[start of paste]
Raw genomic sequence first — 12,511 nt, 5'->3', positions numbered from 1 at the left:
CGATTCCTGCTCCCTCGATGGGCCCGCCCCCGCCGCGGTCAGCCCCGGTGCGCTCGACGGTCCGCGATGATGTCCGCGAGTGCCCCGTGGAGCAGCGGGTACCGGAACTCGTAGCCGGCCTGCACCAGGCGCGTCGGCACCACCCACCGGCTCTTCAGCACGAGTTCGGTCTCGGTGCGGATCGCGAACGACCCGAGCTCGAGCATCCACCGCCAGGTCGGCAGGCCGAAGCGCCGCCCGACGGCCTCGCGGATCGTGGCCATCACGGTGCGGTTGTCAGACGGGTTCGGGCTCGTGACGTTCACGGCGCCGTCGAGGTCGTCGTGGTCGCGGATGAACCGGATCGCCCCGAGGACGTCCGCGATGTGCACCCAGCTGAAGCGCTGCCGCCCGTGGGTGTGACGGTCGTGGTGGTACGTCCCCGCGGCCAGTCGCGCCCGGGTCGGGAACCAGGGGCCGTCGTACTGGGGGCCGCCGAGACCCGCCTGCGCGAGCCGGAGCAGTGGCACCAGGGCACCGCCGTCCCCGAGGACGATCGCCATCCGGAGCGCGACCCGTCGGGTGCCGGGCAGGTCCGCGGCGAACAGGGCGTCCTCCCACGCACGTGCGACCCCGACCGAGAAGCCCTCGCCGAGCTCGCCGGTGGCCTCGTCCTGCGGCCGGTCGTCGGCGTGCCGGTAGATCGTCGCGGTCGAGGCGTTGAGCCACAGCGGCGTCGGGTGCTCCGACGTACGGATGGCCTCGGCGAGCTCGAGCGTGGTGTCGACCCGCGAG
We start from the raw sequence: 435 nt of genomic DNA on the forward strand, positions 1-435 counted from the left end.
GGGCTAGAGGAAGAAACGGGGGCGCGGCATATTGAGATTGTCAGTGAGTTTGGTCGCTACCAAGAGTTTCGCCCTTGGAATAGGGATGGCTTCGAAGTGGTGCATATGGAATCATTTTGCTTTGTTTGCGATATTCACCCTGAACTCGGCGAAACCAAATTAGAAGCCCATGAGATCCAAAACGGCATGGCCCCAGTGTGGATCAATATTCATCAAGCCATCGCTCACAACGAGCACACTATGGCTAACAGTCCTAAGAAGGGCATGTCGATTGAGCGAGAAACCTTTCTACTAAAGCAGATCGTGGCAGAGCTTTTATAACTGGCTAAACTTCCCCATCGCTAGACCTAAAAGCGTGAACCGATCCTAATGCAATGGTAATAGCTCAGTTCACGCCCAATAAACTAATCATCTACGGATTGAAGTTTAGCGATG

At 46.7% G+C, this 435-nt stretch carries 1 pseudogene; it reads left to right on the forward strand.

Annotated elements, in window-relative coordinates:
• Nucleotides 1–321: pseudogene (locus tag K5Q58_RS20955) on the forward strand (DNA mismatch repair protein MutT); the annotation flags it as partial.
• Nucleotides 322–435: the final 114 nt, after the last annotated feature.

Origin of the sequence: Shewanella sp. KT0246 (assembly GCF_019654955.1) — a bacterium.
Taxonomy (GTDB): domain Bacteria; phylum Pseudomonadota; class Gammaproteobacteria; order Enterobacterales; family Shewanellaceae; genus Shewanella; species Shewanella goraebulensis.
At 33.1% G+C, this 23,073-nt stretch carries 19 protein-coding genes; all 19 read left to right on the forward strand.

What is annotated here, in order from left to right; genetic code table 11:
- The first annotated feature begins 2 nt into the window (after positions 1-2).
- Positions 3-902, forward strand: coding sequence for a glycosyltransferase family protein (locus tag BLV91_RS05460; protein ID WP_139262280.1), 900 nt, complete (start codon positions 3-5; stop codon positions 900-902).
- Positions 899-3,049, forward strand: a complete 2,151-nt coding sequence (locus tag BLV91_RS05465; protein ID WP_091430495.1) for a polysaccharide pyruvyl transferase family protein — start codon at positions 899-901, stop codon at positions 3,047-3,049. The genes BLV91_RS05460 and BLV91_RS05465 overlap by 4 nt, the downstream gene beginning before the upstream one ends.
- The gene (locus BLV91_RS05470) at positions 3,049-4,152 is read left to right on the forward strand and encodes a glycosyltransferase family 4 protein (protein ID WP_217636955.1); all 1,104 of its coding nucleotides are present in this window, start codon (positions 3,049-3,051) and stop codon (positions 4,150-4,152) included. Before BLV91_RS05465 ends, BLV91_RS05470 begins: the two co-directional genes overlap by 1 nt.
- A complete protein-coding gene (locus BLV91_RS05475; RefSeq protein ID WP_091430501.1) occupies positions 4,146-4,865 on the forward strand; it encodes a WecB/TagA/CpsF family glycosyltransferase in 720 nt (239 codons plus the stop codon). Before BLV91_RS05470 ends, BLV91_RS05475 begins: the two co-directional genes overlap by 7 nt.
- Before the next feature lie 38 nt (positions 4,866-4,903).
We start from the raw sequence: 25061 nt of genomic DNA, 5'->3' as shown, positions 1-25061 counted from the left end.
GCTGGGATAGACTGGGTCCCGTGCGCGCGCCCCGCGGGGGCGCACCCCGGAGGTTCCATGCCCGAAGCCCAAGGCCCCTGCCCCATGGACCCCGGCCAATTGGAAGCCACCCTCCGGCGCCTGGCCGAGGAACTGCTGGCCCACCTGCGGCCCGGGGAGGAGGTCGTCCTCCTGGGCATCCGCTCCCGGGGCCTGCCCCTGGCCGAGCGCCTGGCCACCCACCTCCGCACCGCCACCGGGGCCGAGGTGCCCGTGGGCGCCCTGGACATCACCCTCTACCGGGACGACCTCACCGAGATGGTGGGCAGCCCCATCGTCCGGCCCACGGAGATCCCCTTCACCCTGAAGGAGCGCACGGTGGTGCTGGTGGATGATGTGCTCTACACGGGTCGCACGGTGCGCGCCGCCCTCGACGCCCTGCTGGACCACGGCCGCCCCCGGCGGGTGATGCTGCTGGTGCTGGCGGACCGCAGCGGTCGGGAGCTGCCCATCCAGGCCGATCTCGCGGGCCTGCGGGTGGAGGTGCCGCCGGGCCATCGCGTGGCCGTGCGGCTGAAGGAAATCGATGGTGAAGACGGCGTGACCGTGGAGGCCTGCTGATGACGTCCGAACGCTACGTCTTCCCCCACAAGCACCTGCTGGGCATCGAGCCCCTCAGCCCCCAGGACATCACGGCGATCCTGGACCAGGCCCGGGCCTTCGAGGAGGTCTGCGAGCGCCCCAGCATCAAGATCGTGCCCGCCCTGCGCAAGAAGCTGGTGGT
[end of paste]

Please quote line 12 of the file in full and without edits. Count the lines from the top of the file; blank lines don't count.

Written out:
What is annotated here, in order from left to right; genetic code table 11: